These days, a university degree tends to carry less prestige and market value than it did in the past. But as Emma Vitz writes, it’s generally faster to pay back your student loan today.
The moment you pay off your student loan, you’ve given yourself one of the biggest pay rises of your career. 12% is a good chunk of your income, enough to make a difference to your ability to save for retirement or a deposit. I wanted to know – how long does it take to get to this tantalising moment?
A student who graduated in 2020 after three years of studying and borrowing the average amount each year would have a loan of $41,457 according to MSD data. This number was $25,097 for someone who graduated in 2002 and has been steadily increasing since then.
In New Zealand, student loan repayments currently kick in when you earn more than $380 a week, or $19,760 per year. The IRD clips the ticket on anything you earn above this threshold at a rate of 12% before tax. Luckily for students and anyone calculating a payback period, we don’t apply inflation to student loans in New Zealand and only charge interest if the borrower is living overseas.
Today I’d like to take a dive into differences in the student loan payback period by industry, while putting differences by gender and ethnicity aside for another article.
In order to calculate how long it would take to pay back the average student loan, we need to know how much money someone earns. When using aggregated income data, we need to take into account the (hopefully) higher income that someone with a degree earns. So how much more do you get paid if you have a degree, compared to those with a lower qualification?
This number varies significantly by industry. On the high end, the transport, postal and warehousing industry pays 41% more on average to someone with a degree, compared to a lower qualification. On the other end of the spectrum, art, recreation and other services pays only 19% more. Across all industries, having a degree has a premium of about 36% from 2013 to 2020.
This number has decreased over time, indicating that a degree is likely to have less of an effect on your income now than it did in the past. Overall, the extra amount you’re likely to earn has fallen by about 5% from 2013 to 2020. Across 14 industries, only three saw an increase in the amount of extra income that having a degree gets you: rental, hiring and real estate services and construction. This proves once again that if you can’t buy a house, building and selling houses might be the best way to make money in New Zealand. Information, media and telecommunications also saw an increase in the extra amount paid to those with a degree.
I took similar adjustments of the “degree premium” and applied them to the income data. In all cases, I assumed the student turned 22 the year they graduated, and accounted for age increases (and subsequent income increases) as they paid off their loan.
In order to get an idea of how long it will take more recent graduates to pay off their loan, I also needed to project incomes into the future. This was based on average wage inflation from 2009 to 2020 by gender, ethnicity and industry. From here, we can work out when a student will have paid off their student loan.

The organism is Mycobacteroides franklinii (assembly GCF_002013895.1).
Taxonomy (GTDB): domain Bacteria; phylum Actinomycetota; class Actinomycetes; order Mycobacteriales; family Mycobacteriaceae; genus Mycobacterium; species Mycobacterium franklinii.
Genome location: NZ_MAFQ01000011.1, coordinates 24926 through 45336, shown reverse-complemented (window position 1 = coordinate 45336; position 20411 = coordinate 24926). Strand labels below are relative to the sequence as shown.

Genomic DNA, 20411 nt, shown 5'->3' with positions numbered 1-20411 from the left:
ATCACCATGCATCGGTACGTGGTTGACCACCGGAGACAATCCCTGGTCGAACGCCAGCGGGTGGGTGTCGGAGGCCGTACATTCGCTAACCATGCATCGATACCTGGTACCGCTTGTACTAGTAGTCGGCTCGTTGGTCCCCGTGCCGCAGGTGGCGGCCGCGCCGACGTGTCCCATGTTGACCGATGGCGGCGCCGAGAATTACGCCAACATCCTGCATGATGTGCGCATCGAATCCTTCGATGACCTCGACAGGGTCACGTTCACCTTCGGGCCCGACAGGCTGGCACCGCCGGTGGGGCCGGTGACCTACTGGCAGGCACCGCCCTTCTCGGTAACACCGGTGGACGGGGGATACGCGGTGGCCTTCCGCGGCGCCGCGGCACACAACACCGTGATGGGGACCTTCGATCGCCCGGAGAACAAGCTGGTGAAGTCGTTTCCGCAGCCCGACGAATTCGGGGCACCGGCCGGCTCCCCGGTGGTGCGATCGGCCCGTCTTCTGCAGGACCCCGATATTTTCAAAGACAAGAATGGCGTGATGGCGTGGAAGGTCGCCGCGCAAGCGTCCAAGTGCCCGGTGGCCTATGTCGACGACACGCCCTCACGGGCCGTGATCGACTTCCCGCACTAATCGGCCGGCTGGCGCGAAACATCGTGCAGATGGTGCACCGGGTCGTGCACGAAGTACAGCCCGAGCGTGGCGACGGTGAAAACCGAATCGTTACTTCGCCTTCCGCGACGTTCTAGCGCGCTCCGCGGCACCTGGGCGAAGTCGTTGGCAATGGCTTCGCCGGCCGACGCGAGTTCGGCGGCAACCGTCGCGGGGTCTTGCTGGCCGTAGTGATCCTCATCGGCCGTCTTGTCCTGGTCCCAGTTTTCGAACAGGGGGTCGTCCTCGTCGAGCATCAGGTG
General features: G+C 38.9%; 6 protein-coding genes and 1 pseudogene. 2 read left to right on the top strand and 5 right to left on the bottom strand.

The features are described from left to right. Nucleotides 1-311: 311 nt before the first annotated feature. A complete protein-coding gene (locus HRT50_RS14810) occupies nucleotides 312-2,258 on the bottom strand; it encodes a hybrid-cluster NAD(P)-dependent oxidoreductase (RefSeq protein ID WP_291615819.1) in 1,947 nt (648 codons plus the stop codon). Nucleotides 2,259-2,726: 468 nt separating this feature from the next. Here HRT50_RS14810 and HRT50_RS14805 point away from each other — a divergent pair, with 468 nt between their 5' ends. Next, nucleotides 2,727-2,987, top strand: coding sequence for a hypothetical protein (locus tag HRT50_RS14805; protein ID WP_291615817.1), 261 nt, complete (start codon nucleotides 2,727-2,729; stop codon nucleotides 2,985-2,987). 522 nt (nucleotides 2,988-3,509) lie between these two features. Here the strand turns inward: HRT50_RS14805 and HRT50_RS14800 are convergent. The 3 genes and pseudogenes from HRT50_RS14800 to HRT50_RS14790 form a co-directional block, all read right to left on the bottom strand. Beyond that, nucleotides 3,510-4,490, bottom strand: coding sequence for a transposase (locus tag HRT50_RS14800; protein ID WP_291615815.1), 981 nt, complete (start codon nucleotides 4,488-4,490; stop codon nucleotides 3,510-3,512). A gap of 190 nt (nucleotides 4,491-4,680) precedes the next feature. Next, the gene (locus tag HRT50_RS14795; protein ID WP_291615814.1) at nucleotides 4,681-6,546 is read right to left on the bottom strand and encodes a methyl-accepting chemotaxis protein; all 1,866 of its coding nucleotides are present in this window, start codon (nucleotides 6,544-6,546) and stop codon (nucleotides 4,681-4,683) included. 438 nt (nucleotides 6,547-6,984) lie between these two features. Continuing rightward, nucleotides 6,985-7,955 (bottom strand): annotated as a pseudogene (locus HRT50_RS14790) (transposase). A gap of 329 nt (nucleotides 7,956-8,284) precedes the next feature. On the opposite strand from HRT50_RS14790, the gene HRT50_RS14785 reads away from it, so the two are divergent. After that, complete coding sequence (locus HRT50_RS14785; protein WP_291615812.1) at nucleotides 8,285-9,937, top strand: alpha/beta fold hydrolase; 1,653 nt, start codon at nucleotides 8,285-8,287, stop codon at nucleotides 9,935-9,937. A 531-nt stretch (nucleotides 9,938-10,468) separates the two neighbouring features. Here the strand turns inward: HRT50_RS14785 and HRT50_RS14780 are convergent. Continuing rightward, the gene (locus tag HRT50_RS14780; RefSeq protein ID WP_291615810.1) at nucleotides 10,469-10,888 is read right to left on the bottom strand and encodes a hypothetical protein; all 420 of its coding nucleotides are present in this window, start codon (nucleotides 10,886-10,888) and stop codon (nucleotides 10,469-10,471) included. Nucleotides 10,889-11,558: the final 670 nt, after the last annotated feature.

The graphs below show the payback period that a student graduating in a certain year and working in a certain industry would likely have. Across all industries, the average graduate leaving university in 2009 would have taken 7.9 years to pay back their loan. Those graduating in 2020 can expect to be done after an average of seven years.
For students graduating in 2009, the slowest industry to repay the average loan was retail trade and accommodation at 9.3 years. The fastest industries were transport, postal, warehousing and construction at 6.8 years each.
Of those graduating in 2020, people working in Art, Recreation and Other Services are likely to take the longest to pay off their loans at 8.5 years. Construction holds the top spot for fastest payback period of 6.1 years.
Overall, graduates in all industries can expect to pay off their loan more quickly than in the past. Why is this?
One reason is that the income cap at which the IRD starts deducting student loan repayments only started to change in response to wage inflation in 2017. Before that, the cutoff was $367 per week or $19,084 per year.
The other change is that before April 1, 2013, the IRD deducted 10% of your income instead of the 12% we currently pay. This means you’re effectively allowed to keep less of your money before student loan payments get taken out.
Whether you see that as a good way to get debt free more quickly or another hit to your paycheque probably depends on the personal situation you find yourself in. In any case, while your degree is probably worth less than it would have been in the past, you’ll be free of that student loan faster as well.
This post was updated on August 31, 2021 to take into account more up-to-date data.
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